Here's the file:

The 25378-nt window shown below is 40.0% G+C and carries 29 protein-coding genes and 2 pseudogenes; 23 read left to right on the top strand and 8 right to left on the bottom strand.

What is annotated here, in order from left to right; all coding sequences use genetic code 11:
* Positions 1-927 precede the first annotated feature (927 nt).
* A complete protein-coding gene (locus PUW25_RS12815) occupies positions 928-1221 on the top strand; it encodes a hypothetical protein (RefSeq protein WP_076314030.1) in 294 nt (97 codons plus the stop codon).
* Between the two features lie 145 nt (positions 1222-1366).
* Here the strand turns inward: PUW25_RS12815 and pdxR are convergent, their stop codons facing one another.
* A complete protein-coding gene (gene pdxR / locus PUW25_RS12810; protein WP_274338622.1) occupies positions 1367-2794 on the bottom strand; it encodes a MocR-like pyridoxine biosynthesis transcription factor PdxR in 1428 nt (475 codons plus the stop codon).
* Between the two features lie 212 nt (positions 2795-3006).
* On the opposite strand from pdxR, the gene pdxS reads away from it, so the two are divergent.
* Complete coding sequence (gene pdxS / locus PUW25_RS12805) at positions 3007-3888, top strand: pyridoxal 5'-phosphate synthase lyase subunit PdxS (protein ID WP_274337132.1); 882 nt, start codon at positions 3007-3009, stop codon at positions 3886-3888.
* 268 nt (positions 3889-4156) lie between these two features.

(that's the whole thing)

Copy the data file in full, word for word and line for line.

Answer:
The 25378-nt window shown below is 40.0% G+C and carries 29 protein-coding genes and 2 pseudogenes; 23 read left to right on the top strand and 8 right to left on the bottom strand.

What is annotated here, in order from left to right; all coding sequences use genetic code 11:
* Positions 1-927 precede the first annotated feature (927 nt).
* A complete protein-coding gene (locus PUW25_RS12815) occupies positions 928-1221 on the top strand; it encodes a hypothetical protein (RefSeq protein WP_076314030.1) in 294 nt (97 codons plus the stop codon).
* Between the two features lie 145 nt (positions 1222-1366).
* Here the strand turns inward: PUW25_RS12815 and pdxR are convergent, their stop codons facing one another.
* A complete protein-coding gene (gene pdxR / locus PUW25_RS12810; protein WP_274338622.1) occupies positions 1367-2794 on the bottom strand; it encodes a MocR-like pyridoxine biosynthesis transcription factor PdxR in 1428 nt (475 codons plus the stop codon).
* Between the two features lie 212 nt (positions 2795-3006).
* On the opposite strand from pdxR, the gene pdxS reads away from it, so the two are divergent.
* Complete coding sequence (gene pdxS / locus PUW25_RS12805) at positions 3007-3888, top strand: pyridoxal 5'-phosphate synthase lyase subunit PdxS (protein ID WP_274337132.1); 882 nt, start codon at positions 3007-3009, stop codon at positions 3886-3888.
* 268 nt (positions 3889-4156) lie between these two features.